Pablo Núñez Palma
- Master of Film
Pablo Núñez Palm (Chile, 1984) is a director, scriptwriter and media researcher. His work makes use of moving image, documentary techniques and experimental storytelling for the study of local cultures and vernacular ways of living. With one foot in online media and another in cinema, Pablo attempts to bring the narrative logics of cinematic language into the infrastructures of digital media.
BA Film & TV Directing and BA Aesthetics (Catholic University of Chile)
MA Artistic Research (University of Amsterdam)
-Interview with Pablo Núñez Palma: 'Balancing reflection and action'
- Group exhibition 'Stories from the Ripple Pool' at SMBA from 13-19 July 2013, showing a.o. Pablo Núñez Palma's graduation work from the Master Artistic Research at the University of Amsterdam.
- Inspired in Rotterdam: Soundtrackcity Rotterdam by Pablo Núñez Palma
One City Ago - director
I was thirteen when I discovered literature. I got enthralled by the work of authors from the New Chilean Narrative of the nineties. These books described urban life in Chile in times when the sense of a globalized world was just being absorbed by the local pop culture. These stories felt to me like gates to local realities I had seen or heard about from friends and acquaintances. They were the extreme opposite to the picturesque classics I was forced to read for school. They felt alive, without moral messages; they used improper language like real people do; they described insensible actions. The insights I got from reading these books were not only liberating, but also so deeply inspiring that I felt the urge to start to write my own stories.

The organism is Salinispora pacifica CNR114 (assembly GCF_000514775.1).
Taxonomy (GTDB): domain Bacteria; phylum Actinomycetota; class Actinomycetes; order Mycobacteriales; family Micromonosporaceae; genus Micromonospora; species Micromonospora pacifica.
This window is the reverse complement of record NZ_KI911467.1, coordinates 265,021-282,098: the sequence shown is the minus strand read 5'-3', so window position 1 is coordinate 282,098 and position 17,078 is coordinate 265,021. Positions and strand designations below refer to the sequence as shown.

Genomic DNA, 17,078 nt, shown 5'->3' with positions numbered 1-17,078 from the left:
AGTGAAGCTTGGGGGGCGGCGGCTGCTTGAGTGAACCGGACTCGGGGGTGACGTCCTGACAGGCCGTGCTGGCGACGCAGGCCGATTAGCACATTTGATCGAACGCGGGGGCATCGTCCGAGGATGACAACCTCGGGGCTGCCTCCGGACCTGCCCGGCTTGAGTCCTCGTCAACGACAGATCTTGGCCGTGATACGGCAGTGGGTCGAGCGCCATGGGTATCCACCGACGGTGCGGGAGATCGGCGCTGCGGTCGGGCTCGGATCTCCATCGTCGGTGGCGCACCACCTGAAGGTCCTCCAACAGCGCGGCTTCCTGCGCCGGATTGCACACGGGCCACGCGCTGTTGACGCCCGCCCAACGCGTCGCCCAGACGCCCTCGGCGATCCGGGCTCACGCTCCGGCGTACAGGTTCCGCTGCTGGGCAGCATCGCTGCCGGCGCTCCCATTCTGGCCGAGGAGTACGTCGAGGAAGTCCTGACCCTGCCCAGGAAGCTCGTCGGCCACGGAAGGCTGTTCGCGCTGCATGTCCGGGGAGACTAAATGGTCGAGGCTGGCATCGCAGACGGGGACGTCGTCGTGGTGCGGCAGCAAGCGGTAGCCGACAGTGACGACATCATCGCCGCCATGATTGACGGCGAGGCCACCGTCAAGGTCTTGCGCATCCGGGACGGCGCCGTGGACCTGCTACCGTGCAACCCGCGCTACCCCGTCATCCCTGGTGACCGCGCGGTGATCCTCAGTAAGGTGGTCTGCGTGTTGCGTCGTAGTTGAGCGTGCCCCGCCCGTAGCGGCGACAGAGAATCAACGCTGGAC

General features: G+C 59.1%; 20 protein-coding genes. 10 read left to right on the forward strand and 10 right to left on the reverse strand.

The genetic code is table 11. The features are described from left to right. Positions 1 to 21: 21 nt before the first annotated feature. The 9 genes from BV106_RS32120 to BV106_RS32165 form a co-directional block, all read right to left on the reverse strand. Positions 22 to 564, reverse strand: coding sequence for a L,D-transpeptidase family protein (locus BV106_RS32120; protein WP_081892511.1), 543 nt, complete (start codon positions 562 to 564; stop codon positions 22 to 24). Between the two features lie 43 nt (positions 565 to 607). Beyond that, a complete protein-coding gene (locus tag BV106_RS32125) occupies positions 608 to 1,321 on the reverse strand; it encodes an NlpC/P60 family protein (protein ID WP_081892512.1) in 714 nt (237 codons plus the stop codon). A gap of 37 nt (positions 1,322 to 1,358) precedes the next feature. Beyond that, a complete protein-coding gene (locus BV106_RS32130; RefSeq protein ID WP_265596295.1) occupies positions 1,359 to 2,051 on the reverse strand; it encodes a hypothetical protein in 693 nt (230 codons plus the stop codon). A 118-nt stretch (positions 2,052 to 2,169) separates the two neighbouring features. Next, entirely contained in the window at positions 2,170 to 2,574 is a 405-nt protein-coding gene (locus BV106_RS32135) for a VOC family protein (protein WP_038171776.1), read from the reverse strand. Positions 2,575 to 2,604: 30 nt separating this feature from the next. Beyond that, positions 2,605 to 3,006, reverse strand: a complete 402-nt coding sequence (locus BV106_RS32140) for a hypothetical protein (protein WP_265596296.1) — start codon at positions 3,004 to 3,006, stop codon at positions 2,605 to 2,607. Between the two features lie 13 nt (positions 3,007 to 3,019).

During my teenage years I spent plenty of time scribbling essays and fiction, searching for tones and narrators I could feel comfortable with. I was busy with all that until one day I went to a cinema that happened to be playing Pasolini’s Gospel According to St. Matthew. Just as the New Chilean Narrative did it some years before, that film hit my bones. It made me think of storytelling as something beyond words and descriptions; as something about presence, silences, expressions and rhythms organically dancing together. The faces in the film of Pasolini made me believe that, if my aim was to talk about the realities I saw around me, moving images were the answer.
That is how I decided to make films.
From then on I’ve been using the audiovisual language to explore what interests me the most: the vernacular human landscape that lives around me. I feel inspirited by the local, by the small relationships that day by day contrive life. I have explored this in Chile and, more recently, The Netherlands. I have worked in the cinema format and online media. But beyond forms and presentations, what moves me is to discover new realities, appropriate them and, in dialogue with their images, explore my own ways to narrate.